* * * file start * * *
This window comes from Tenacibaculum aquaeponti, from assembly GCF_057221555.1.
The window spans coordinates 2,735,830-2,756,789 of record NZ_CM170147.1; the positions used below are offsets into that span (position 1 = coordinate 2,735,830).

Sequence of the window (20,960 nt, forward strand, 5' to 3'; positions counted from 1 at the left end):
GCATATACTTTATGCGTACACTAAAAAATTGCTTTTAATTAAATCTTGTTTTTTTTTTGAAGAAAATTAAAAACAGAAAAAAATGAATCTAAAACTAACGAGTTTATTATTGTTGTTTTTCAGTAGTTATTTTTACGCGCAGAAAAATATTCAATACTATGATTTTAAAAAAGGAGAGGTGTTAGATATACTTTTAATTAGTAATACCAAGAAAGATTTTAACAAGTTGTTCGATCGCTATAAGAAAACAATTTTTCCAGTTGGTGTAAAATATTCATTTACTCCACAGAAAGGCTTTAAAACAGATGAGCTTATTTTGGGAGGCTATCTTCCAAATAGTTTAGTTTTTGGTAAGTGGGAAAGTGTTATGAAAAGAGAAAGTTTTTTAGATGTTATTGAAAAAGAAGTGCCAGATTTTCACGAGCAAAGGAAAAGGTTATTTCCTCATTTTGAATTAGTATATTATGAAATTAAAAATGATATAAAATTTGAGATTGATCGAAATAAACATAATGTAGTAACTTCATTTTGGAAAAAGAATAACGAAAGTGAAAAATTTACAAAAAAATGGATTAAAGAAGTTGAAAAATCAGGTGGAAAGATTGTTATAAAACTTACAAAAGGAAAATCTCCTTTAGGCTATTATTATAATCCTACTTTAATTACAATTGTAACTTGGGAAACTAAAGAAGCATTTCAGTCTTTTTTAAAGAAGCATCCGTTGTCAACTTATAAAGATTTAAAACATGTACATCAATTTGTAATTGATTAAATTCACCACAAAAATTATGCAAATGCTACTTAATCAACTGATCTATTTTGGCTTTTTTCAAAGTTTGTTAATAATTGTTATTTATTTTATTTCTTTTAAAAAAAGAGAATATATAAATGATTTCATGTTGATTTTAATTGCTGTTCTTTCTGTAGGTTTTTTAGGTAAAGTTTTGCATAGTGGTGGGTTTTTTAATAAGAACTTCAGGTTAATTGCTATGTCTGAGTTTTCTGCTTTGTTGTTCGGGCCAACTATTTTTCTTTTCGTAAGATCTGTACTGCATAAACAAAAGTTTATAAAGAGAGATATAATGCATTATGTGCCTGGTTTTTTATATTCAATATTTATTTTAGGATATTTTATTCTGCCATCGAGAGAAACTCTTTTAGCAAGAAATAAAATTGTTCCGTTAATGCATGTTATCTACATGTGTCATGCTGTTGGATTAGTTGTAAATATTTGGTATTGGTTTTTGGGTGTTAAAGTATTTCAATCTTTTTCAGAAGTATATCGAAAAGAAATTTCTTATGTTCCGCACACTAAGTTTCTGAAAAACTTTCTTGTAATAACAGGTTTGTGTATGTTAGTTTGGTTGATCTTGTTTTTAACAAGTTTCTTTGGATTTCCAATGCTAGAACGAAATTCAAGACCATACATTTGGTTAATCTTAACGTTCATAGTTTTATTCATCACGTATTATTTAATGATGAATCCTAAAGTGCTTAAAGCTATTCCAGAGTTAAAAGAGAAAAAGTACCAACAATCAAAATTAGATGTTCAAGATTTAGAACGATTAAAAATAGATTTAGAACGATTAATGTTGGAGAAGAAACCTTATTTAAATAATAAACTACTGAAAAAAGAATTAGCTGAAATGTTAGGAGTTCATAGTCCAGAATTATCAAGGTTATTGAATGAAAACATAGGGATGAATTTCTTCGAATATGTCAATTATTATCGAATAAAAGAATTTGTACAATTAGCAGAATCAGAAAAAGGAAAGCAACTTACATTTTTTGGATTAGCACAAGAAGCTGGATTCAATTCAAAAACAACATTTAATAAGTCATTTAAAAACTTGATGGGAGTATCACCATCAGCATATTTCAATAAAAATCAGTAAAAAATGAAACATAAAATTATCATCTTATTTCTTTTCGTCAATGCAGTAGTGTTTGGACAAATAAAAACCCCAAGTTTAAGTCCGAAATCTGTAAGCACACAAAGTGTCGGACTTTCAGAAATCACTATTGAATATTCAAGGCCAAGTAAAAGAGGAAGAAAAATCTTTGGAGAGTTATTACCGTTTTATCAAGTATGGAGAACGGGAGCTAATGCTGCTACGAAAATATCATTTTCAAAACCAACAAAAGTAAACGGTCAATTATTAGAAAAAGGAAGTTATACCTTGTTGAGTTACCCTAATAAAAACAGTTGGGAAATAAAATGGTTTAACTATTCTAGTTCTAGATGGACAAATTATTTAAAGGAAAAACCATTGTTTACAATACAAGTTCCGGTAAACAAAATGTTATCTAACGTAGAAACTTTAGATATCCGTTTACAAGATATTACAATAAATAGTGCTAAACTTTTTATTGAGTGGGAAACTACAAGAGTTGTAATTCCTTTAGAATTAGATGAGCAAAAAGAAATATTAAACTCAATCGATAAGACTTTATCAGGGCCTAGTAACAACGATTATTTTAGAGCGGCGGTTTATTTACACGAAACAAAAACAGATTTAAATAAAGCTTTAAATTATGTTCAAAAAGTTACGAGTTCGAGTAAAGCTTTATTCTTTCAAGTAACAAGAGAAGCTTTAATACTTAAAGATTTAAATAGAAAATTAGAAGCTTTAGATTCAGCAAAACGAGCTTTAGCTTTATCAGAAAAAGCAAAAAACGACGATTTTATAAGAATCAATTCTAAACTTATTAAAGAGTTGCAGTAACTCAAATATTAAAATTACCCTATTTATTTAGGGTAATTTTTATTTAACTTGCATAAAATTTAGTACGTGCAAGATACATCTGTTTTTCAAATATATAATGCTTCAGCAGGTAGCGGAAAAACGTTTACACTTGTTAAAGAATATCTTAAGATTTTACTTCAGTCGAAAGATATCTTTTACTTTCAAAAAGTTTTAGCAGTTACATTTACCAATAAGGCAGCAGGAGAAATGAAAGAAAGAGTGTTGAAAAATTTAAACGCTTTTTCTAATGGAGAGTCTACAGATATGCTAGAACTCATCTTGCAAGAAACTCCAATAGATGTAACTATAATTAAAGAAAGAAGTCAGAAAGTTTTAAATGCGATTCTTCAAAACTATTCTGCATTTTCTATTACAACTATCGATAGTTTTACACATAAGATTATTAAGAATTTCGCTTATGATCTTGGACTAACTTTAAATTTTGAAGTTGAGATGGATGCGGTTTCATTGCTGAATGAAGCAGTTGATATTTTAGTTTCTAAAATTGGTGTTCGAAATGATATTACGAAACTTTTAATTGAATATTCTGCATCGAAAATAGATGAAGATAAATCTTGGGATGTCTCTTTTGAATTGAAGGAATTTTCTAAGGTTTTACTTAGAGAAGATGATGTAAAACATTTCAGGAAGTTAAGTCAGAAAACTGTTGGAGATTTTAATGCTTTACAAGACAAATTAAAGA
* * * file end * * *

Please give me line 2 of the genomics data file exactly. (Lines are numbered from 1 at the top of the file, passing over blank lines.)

The window spans coordinates 2,735,830-2,756,789 of record NZ_CM170147.1; the positions used below are offsets into that span (position 1 = coordinate 2,735,830).